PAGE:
Recent escalation in the internationalisation activity of small to medium-sized enterprises (SMEs) has necessitated a reassessment of traditional internationalisation theories. The dual trends of globalisation and advancing technologies have altered the competitive landscape of international business, increasing opportunities for SMEs to enter international markets once dominated by multinationals. Despite a profusion of literature concerning the processes of firm internationalisation, a framework for SME internationalisation is lacking. Existing rationales have been criticised for their failure to adequately account for the idiosyncratic nature smaller firms' internationalisation processes, particularly those engaged in high technology industries. It is proposed in this study that institutional legitimacy theory may offer a valuable and timely complement to these existing rationales in the context of high-technology SME internationalisation.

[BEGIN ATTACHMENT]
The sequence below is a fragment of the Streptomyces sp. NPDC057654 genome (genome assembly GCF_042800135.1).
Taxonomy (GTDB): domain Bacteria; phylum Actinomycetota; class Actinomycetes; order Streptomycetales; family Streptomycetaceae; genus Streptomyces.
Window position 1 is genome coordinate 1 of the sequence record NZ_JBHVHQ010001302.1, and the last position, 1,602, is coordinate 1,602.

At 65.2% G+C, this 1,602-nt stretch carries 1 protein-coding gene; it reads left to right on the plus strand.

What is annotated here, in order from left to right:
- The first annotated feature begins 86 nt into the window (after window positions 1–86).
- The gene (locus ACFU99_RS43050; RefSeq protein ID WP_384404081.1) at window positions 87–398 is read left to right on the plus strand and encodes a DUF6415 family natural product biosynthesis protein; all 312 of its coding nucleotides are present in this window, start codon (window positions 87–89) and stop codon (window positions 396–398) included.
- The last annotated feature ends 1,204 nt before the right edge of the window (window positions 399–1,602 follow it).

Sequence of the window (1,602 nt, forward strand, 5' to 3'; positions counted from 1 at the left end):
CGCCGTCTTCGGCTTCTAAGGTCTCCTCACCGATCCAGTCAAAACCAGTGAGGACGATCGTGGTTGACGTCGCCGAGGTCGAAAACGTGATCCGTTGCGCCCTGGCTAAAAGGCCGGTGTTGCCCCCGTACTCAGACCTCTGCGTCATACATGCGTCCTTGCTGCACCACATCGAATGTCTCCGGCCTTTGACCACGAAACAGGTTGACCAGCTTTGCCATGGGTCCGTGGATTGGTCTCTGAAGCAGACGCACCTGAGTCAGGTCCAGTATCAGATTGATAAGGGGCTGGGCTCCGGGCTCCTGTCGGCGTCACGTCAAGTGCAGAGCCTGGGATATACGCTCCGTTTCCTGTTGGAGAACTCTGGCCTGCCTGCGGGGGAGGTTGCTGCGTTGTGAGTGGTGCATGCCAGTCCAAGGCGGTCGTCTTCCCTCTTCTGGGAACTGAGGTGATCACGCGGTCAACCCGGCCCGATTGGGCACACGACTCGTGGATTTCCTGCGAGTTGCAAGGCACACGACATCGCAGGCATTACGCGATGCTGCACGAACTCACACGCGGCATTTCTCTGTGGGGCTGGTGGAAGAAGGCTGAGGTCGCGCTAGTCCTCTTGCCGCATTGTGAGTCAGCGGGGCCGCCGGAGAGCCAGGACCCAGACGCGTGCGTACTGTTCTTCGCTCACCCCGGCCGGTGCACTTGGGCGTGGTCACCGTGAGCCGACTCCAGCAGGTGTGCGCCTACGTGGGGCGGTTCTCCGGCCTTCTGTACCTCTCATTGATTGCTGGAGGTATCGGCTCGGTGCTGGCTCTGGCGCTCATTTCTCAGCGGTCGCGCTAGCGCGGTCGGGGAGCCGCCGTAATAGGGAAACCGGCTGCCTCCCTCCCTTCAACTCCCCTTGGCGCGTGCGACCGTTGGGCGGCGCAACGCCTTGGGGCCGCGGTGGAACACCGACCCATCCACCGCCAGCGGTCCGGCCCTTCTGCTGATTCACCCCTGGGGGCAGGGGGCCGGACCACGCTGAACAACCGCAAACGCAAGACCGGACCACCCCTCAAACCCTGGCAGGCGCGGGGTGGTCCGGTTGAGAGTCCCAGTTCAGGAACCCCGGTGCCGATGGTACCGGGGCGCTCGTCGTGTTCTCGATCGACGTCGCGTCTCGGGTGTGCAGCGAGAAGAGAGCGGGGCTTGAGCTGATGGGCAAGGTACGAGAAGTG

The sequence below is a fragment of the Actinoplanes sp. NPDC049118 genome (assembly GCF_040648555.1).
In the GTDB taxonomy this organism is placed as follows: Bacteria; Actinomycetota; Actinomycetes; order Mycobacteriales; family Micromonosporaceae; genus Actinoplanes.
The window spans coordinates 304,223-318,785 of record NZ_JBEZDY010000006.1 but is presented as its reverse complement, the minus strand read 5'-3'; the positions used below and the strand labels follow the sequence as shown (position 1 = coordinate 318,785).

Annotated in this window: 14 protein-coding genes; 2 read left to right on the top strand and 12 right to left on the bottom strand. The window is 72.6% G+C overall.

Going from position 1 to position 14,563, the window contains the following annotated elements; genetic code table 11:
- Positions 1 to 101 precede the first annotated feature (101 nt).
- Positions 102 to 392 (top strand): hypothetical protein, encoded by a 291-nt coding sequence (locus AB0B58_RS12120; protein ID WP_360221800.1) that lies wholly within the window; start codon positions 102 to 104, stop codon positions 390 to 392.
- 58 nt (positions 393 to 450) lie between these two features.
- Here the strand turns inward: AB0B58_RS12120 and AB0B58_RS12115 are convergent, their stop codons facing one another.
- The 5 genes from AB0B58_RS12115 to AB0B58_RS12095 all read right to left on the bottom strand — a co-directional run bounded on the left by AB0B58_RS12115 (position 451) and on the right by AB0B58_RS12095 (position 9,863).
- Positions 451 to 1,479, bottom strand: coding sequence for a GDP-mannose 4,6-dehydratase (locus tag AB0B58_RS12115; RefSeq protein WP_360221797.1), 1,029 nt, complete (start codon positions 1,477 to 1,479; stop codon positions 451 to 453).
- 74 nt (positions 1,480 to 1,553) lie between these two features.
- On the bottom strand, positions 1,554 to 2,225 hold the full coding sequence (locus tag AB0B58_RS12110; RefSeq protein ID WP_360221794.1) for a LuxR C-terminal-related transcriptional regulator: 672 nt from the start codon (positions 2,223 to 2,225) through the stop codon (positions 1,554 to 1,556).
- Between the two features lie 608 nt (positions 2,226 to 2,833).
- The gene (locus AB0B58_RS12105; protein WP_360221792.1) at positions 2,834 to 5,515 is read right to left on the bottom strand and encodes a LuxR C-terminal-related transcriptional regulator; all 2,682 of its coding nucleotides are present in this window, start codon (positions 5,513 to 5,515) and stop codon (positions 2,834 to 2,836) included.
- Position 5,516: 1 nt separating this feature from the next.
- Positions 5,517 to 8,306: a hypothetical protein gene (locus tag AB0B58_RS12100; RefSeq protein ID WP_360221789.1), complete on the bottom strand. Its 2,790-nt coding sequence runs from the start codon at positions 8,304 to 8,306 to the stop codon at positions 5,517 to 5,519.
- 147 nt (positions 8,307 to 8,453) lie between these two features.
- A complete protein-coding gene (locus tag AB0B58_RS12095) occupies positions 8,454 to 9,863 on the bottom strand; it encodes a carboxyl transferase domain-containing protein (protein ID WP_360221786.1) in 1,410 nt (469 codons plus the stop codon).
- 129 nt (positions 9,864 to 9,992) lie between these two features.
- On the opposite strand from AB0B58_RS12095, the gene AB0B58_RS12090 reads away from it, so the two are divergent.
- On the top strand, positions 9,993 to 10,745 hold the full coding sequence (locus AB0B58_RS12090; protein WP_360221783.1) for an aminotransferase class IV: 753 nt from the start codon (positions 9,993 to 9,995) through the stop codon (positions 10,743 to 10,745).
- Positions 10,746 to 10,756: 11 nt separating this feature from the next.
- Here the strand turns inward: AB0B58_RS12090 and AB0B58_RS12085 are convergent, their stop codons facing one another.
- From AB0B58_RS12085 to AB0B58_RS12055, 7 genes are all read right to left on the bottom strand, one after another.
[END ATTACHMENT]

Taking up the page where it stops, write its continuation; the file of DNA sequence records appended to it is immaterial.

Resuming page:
This thesis explores the question 'does institutional legitimacy have a role in the internationalisation process of small-to-medium sized high-technology firms, and if so, what are these roles?' To examine this research question, a theoretical framework for the effect of institutional legitimacy in high-technology SME internationalisation is proposed, and tested through the analysis of four multi-level cases. Four successful Australian high-technology SMEs form the empirical basis for this study. Propositions are developed from this framework to investigate the roles of four key sources of legitimacy, as derived from the institutional legitimacy literature. Within the confines of this research, there is supporting evidence that institutional legitimacy plays an important role in the internationalisation performance of Australian high-technology SMEs.